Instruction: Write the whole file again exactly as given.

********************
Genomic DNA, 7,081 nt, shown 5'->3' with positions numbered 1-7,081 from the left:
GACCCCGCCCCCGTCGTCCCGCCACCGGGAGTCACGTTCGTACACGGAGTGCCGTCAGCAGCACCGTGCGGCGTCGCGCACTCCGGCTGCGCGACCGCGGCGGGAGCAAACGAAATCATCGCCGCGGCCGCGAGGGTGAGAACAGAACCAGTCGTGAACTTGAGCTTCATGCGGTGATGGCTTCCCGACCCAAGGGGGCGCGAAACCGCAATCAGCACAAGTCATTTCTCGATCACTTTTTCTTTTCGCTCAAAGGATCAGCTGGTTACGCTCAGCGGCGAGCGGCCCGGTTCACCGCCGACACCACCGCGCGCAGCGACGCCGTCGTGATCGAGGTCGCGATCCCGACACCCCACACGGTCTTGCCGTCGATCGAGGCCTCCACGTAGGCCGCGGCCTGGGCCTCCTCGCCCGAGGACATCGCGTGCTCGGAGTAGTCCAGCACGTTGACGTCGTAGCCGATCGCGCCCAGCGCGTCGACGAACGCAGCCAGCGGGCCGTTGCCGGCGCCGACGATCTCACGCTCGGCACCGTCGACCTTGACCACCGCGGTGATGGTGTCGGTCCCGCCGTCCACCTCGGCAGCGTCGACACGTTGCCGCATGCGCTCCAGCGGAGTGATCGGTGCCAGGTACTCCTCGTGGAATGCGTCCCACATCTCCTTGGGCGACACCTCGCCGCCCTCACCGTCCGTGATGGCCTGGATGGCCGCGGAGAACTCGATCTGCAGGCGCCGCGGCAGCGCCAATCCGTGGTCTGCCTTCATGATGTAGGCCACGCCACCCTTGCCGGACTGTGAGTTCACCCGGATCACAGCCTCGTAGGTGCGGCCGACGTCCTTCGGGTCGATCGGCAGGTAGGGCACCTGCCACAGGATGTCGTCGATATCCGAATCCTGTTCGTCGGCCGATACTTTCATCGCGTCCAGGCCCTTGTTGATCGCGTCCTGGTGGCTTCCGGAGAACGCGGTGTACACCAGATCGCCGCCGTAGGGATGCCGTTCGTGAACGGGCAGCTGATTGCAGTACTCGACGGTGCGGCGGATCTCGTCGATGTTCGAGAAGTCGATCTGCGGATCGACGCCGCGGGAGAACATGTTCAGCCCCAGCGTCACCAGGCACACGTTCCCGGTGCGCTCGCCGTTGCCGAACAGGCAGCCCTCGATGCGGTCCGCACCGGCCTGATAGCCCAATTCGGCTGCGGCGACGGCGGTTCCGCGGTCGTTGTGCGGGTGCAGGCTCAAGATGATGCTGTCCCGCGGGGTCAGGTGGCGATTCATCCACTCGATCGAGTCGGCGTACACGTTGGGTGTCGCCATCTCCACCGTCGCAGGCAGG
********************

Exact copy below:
Genomic DNA, 7,081 nt, shown 5'->3' with positions numbered 1-7,081 from the left:
GACCCCGCCCCCGTCGTCCCGCCACCGGGAGTCACGTTCGTACACGGAGTGCCGTCAGCAGCACCGTGCGGCGTCGCGCACTCCGGCTGCGCGACCGCGGCGGGAGCAAACGAAATCATCGCCGCGGCCGCGAGGGTGAGAACAGAACCAGTCGTGAACTTGAGCTTCATGCGGTGATGGCTTCCCGACCCAAGGGGGCGCGAAACCGCAATCAGCACAAGTCATTTCTCGATCACTTTTTCTTTTCGCTCAAAGGATCAGCTGGTTACGCTCAGCGGCGAGCGGCCCGGTTCACCGCCGACACCACCGCGCGCAGCGACGCCGTCGTGATCGAGGTCGCGATCCCGACACCCCACACGGTCTTGCCGTCGATCGAGGCCTCCACGTAGGCCGCGGCCTGGGCCTCCTCGCCCGAGGACATCGCGTGCTCGGAGTAGTCCAGCACGTTGACGTCGTAGCCGATCGCGCCCAGCGCGTCGACGAACGCAGCCAGCGGGCCGTTGCCGGCGCCGACGATCTCACGCTCGGCACCGTCGACCTTGACCACCGCGGTGATGGTGTCGGTCCCGCCGTCCACCTCGGCAGCGTCGACACGTTGCCGCATGCGCTCCAGCGGAGTGATCGGTGCCAGGTACTCCTCGTGGAATGCGTCCCACATCTCCTTGGGCGACACCTCGCCGCCCTCACCGTCCGTGATGGCCTGGATGGCCGCGGAGAACTCGATCTGCAGGCGCCGCGGCAGCGCCAATCCGTGGTCTGCCTTCATGATGTAGGCCACGCCACCCTTGCCGGACTGTGAGTTCACCCGGATCACAGCCTCGTAGGTGCGGCCGACGTCCTTCGGGTCGATCGGCAGGTAGGGCACCTGCCACAGGATGTCGTCGATATCCGAATCCTGTTCGTCGGCCGATACTTTCATCGCGTCCAGGCCCTTGTTGATCGCGTCCTGGTGGCTTCCGGAGAACGCGGTGTACACCAGATCGCCGCCGTAGGGATGCCGTTCGTGAACGGGCAGCTGATTGCAGTACTCGACGGTGCGGCGGATCTCGTCGATGTTCGAGAAGTCGATCTGCGGATCGACGCCGCGGGAGAACATGTTCAGCCCCAGCGTCACCAGGCACACGTTCCCGGTGCGCTCGCCGTTGCCGAACAGGCAGCCCTCGATGCGGTCCGCACCGGCCTGATAGCCCAATTCGGCTGCGGCGACGGCGGTTCCGCGGTCGTTGTGCGGGTGCAGGCTCAAGATGATGCTGTCCCGCGGGGTCAGGTGGCGATTCATCCACTCGATCGAGTCGGCGTACACGTTGGGTGTCGCCATCTCCACCGTCGCAGGCAGG